As there is no such thing as an ‘asylum visa’, this law will apply to almost all asylum seekers entering the UK. From 28 July 2022 onwards, anybody who enters the UK (without a visa) and claims asylum will be going against this law. This offence carries a maximum sentence of 4 years (5 years for people who re-enter the UK in breach of a deportation order). 

However, it is important to remember that it would not be practical for the Government to prosecute (this means to bring criminal proceedings against) everybody who enters the UK without a visa, because this would put a lot of pressure on the courts and prison systems. 

The Government has said that prosecutions will target people who are re-entering the UK after having been deported or removed as a failed asylum seeker. They will also apparently target people who have caused a danger to themselves or others, or have caused disruption to the channel tunnel or services such as shipping routes.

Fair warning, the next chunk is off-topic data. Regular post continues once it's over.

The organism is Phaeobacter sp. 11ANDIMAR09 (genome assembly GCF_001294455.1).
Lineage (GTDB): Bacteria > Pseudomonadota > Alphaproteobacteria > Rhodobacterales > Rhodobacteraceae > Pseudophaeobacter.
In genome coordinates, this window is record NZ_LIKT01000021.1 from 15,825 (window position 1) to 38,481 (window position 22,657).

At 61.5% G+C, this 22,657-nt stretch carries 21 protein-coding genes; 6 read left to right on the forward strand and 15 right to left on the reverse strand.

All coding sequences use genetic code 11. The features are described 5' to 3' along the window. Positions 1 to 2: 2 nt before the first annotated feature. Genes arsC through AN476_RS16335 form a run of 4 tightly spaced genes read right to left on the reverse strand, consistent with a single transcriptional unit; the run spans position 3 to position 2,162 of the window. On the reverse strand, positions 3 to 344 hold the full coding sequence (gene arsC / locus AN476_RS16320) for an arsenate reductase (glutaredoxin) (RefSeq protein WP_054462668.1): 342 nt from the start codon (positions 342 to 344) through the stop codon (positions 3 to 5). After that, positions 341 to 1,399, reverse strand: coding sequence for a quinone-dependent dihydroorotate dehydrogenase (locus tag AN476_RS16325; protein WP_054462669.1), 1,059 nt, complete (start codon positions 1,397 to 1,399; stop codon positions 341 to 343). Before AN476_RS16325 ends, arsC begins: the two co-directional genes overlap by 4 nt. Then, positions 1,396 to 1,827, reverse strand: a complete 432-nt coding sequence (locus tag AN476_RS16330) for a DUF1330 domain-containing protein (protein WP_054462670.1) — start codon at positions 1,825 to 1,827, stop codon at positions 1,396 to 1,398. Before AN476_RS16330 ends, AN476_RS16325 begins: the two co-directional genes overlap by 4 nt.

A person who successfully applies for an unrelated visa (for example, a tourist visa) can enter the UK lawfully and claim asylum without breaching section 40 of NABA. 

However, it would be impossible to secure a tourist visa without being dishonest on the application form by stating that you intend to travel to the UK for a holiday, when your real intention would be to enter the UK to claim asylum. This could be seen as deception when applying for a visa. Deception is what happens when you hide or misrepresent the truth.

This means that it is now almost impossible to enter the UK to claim asylum. This goes directly against international law (which you can read more about below), and is an element of the ‘hostile environment’ which the UK Government wants to create to discourage people from claiming asylum in the UK.